As noted in the wellbeing plans above, you will face barriers to prioritising your wellbeing.
Life can be busy, stressful and unpredictable, especially following cancer treatment.
It is so important to be aware and notice when this happens, and bring compassion to yourself to allow yourself to prioritise your wellbeing.
When our wellbeing is good, our physical health improves and we are more able to cope with stresses in life. Investing in our wellbeing will help us to be the best versions of ourselves and able to cope with what life throws our way. You can only be there as a family member/parent/friend/colleague (etc.) if you are well in yourself, both psychologically
Make sure that you complete the relevant sections in the wellbeing plans of how you will prioritise your wellbeing, or get back on track if this starts to slip. You can update this as time goes on as you get to know yourself more, and see what works for you and what doesn’t.
As well as prioritising SMART goals, the below pointers may help you to stay on track with your healthy lifestyle and wellbeing habits:
Cancer can be a hidden disability in that the signs of ill health may not be immediately visible. This can also be the case following cancer treatment. This can lead people to feel unsupported or that there is a lack of compassion for what they are going through.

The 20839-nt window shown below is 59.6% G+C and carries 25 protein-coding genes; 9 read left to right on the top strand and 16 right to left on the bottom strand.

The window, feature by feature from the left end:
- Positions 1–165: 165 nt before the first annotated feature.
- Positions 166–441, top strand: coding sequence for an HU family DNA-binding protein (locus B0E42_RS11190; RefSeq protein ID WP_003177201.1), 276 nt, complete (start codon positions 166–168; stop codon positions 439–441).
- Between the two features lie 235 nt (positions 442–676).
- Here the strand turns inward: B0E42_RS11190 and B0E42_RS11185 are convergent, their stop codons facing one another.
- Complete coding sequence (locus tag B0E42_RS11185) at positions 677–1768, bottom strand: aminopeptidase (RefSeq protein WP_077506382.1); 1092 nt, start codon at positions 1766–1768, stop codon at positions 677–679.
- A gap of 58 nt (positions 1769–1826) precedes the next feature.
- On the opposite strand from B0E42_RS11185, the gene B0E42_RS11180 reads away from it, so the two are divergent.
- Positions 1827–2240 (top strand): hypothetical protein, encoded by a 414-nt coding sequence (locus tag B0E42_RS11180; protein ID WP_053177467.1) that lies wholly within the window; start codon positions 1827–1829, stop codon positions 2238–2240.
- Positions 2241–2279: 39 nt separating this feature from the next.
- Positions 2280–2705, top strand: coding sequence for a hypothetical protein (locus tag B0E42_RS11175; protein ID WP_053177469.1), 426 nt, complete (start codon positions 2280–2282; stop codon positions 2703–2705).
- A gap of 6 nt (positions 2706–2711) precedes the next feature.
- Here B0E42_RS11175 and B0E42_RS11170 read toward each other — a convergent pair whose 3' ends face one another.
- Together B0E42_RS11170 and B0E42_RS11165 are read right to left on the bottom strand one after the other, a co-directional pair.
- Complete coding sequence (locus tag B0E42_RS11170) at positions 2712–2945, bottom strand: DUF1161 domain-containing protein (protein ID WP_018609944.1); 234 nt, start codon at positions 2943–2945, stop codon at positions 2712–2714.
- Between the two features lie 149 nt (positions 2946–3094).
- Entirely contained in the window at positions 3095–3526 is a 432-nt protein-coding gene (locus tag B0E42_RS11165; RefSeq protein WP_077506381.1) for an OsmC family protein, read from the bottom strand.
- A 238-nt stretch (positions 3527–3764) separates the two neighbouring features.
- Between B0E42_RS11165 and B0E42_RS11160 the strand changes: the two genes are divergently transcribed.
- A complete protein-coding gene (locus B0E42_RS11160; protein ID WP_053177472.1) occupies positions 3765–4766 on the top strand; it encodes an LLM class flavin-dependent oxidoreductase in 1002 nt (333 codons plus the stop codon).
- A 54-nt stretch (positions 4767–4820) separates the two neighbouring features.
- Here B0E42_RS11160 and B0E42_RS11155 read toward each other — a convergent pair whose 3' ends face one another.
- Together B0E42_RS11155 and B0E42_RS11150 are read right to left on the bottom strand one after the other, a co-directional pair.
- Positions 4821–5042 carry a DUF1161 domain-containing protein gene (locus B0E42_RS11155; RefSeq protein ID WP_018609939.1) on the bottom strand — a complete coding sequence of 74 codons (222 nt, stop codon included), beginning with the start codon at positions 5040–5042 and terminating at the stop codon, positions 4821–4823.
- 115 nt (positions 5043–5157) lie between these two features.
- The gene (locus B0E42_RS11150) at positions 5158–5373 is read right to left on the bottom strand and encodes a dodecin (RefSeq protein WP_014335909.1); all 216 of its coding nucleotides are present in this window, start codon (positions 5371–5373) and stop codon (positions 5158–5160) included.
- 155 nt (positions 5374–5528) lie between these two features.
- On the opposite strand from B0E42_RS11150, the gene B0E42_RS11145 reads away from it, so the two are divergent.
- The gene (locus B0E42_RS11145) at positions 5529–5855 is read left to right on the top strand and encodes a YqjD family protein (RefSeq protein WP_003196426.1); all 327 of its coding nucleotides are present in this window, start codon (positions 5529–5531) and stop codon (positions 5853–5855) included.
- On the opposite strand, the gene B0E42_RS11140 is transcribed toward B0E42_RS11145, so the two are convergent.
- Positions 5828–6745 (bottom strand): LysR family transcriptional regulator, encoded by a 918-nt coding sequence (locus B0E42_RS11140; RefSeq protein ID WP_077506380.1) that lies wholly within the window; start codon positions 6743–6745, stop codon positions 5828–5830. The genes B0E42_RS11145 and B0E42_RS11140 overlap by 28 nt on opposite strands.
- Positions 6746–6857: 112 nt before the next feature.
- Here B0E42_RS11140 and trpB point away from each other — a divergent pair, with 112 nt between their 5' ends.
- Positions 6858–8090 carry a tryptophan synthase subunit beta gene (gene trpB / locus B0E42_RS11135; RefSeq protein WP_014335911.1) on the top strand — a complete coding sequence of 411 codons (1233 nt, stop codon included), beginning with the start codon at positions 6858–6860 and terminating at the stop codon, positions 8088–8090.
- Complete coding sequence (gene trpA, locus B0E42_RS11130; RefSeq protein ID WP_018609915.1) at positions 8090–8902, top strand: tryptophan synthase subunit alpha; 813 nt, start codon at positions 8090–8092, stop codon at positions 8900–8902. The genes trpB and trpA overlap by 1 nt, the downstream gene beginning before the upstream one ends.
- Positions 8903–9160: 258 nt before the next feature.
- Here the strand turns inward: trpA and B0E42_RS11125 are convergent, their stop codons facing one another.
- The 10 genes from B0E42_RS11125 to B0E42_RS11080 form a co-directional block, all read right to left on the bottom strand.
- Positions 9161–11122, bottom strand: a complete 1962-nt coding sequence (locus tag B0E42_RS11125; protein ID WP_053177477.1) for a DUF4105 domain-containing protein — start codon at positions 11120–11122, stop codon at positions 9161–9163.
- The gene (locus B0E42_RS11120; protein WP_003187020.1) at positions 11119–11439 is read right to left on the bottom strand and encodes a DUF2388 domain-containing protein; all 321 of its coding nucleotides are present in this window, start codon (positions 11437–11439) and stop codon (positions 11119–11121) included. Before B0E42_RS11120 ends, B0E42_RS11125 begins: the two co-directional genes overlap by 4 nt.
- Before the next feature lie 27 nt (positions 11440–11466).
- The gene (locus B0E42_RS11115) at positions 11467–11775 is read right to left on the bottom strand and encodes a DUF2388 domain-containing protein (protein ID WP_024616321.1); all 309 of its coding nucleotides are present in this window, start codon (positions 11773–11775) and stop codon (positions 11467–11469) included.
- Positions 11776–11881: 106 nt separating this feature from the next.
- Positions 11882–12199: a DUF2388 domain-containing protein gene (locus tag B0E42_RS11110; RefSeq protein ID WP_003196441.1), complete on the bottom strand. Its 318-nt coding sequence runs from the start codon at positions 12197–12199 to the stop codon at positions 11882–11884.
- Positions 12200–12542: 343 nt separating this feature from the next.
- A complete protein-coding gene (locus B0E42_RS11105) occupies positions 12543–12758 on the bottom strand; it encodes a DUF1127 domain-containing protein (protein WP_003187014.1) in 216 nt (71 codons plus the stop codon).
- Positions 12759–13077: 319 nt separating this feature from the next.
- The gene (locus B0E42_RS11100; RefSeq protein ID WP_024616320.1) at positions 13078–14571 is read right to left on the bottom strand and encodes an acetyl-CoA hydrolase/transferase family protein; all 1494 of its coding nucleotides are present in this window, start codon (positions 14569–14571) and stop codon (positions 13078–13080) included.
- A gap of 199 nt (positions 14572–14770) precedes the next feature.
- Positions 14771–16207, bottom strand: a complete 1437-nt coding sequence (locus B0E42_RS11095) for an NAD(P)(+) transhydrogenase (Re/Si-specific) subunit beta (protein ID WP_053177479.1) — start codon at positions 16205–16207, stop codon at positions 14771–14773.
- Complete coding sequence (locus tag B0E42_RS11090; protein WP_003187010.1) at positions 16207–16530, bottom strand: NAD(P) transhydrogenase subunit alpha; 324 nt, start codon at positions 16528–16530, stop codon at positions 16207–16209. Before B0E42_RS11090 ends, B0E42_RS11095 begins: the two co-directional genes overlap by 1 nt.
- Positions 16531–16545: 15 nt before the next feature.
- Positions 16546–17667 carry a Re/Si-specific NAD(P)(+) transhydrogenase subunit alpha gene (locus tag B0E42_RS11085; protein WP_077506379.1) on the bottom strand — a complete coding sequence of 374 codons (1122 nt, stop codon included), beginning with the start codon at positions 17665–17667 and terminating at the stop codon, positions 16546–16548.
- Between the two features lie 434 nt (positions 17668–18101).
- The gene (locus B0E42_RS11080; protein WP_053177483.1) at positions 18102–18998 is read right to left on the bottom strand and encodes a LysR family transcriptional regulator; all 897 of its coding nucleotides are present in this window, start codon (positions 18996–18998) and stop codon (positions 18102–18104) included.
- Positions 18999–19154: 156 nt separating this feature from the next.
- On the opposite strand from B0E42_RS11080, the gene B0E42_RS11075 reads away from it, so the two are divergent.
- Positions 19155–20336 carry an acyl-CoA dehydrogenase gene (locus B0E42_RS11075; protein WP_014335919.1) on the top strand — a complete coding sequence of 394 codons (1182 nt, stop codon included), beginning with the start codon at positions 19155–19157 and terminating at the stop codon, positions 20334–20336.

Some people can feel pressure to “go back to normal” after cancer treatment. Life can seem to go back to normal for everyone else, but your life may be very different. This can feel very isolating or strange for some people.
Every situation is individual, but some people may find that cancer has changed their relationships. Sometimes friends and family can process the psychological aspects earlier in your cancer journey as they are not also going through the physical toll of treatment.
This can mean that they need less time to adjust following the end of treatment
compared to you. Equally it might be that you want things to get back to normal but other people are anxious about you, or are looking out for signs that something could be wrong. Working on communication with your family and loved ones can be very helpful, making sure that you communicate with each other what you need. If you have developed wellbeing plans, then sharing these with your loved ones might help with these discussions.
This can also be an issue if you are able to return to work. Occupational support and an ongoing assessment of what support you will need is essential.
The advice on these pages is designed to help you prepare for the treatment ahead and support you through to recovery.
If you need further advice and support please discuss this with your key worker or healthcare professional.
We’re currently working to improve the Keeping Me Well website. If you’d like to help us make this site a better, more helpful experience for you, please take a few minutes to let us know what improvements you’d like to see.